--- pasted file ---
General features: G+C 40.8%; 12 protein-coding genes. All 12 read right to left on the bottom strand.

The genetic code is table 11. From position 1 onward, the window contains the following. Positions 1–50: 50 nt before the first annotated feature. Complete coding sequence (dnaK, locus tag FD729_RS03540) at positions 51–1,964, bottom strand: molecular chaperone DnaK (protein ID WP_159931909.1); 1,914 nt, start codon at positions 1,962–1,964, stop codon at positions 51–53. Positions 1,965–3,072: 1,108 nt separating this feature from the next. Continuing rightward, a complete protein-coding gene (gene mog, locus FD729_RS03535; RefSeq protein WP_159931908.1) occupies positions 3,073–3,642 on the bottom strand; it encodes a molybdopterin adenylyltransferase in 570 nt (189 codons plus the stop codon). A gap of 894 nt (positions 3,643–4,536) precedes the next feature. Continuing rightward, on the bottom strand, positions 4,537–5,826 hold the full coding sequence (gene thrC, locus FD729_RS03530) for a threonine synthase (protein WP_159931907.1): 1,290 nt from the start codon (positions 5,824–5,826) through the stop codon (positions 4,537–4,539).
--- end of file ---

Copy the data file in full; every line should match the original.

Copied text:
General features: G+C 40.8%; 12 protein-coding genes. All 12 read right to left on the bottom strand.

The genetic code is table 11. From position 1 onward, the window contains the following. Positions 1–50: 50 nt before the first annotated feature. Complete coding sequence (dnaK, locus tag FD729_RS03540) at positions 51–1,964, bottom strand: molecular chaperone DnaK (protein ID WP_159931909.1); 1,914 nt, start codon at positions 1,962–1,964, stop codon at positions 51–53. Positions 1,965–3,072: 1,108 nt separating this feature from the next. Continuing rightward, a complete protein-coding gene (gene mog, locus FD729_RS03535; RefSeq protein WP_159931908.1) occupies positions 3,073–3,642 on the bottom strand; it encodes a molybdopterin adenylyltransferase in 570 nt (189 codons plus the stop codon). A gap of 894 nt (positions 3,643–4,536) precedes the next feature. Continuing rightward, on the bottom strand, positions 4,537–5,826 hold the full coding sequence (gene thrC, locus FD729_RS03530) for a threonine synthase (protein WP_159931907.1): 1,290 nt from the start codon (positions 5,824–5,826) through the stop codon (positions 4,537–4,539).